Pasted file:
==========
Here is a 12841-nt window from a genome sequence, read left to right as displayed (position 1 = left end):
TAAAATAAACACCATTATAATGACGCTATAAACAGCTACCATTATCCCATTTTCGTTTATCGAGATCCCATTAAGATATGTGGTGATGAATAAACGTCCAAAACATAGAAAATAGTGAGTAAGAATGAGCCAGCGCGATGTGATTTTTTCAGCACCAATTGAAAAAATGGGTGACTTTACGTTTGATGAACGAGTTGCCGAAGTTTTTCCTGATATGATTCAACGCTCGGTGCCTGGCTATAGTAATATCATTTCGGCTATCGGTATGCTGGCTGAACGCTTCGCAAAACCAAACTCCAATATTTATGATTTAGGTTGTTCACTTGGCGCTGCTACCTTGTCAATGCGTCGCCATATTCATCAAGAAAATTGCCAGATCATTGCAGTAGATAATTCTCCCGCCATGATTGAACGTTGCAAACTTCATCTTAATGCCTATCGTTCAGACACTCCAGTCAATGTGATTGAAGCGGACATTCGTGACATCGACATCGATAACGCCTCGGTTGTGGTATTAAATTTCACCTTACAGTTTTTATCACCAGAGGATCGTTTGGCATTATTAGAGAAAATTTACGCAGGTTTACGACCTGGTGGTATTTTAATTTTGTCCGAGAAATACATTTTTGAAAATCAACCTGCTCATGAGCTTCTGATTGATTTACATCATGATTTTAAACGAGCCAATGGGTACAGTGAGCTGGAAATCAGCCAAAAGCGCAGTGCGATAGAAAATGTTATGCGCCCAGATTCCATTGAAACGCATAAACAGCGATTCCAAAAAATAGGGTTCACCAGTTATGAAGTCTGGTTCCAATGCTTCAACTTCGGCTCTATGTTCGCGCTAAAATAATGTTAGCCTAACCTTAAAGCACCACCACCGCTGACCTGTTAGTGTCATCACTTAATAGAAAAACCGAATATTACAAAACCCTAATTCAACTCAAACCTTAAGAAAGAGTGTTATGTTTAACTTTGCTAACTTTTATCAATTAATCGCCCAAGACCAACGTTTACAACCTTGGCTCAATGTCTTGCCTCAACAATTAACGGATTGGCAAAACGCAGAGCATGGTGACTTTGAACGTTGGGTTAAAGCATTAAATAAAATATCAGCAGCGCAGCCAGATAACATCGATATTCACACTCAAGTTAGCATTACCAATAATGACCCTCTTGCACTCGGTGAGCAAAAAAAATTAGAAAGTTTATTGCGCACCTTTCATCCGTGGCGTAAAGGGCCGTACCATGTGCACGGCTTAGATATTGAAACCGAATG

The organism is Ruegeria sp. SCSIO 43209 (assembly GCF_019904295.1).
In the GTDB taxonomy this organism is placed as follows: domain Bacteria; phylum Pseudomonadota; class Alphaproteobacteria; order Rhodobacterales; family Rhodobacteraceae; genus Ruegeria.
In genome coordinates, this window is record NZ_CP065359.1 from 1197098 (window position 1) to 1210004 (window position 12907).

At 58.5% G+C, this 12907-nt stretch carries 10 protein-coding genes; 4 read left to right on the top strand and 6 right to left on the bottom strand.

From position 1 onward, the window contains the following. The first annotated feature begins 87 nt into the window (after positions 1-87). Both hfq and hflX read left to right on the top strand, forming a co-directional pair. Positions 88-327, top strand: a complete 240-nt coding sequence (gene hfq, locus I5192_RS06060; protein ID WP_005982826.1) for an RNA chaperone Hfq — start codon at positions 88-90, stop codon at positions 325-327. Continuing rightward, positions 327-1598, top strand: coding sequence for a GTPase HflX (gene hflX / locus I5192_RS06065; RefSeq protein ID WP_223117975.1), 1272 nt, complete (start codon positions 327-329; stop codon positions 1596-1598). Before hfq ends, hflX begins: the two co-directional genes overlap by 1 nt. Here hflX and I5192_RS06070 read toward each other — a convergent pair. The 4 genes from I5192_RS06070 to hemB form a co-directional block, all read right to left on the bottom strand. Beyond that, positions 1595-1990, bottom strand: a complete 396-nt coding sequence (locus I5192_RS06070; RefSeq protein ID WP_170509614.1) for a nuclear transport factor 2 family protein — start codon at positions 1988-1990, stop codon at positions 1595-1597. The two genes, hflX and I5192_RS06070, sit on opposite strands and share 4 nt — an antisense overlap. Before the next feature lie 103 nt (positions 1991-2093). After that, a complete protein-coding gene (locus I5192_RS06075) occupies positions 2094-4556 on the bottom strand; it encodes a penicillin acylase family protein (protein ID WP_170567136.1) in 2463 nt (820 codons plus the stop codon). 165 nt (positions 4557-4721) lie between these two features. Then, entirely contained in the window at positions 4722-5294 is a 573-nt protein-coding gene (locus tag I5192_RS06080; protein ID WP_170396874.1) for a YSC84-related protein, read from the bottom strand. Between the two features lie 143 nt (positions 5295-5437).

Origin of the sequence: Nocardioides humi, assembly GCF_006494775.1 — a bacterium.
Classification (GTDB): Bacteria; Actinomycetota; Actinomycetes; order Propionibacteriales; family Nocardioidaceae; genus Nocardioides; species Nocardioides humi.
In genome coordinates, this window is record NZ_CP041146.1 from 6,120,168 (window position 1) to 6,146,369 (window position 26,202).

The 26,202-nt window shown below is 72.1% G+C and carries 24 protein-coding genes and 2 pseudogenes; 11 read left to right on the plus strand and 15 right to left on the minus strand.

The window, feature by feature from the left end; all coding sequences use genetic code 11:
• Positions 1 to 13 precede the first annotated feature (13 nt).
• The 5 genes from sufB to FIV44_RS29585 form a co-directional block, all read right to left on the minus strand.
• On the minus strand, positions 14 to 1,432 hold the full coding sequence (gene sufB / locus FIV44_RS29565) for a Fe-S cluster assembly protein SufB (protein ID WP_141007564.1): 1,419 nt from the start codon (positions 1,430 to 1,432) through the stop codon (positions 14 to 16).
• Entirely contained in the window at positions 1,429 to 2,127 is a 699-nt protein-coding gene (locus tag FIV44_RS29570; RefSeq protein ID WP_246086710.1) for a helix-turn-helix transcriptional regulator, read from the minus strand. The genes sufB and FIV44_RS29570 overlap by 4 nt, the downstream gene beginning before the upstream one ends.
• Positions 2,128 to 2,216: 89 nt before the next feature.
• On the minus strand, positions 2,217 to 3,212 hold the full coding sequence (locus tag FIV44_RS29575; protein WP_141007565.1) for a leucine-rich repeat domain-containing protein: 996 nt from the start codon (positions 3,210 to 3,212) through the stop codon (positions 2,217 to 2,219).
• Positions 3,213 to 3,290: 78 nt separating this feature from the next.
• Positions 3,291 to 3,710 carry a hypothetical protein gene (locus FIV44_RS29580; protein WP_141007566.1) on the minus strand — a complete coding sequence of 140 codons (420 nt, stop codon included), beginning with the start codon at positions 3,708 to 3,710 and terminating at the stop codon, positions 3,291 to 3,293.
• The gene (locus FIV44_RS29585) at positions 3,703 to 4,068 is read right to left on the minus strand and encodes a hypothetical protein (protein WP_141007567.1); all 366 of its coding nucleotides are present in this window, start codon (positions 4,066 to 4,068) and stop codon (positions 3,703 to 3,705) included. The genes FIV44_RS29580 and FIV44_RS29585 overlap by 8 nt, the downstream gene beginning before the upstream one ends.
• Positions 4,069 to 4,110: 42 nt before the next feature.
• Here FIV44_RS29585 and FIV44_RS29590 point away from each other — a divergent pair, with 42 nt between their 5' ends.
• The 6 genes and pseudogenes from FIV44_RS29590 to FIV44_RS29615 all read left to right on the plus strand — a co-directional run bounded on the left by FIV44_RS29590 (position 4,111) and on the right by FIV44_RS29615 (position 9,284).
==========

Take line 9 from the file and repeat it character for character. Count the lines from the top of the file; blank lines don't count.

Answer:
Classification (GTDB): Bacteria; Actinomycetota; Actinomycetes; order Propionibacteriales; family Nocardioidaceae; genus Nocardioides; species Nocardioides humi.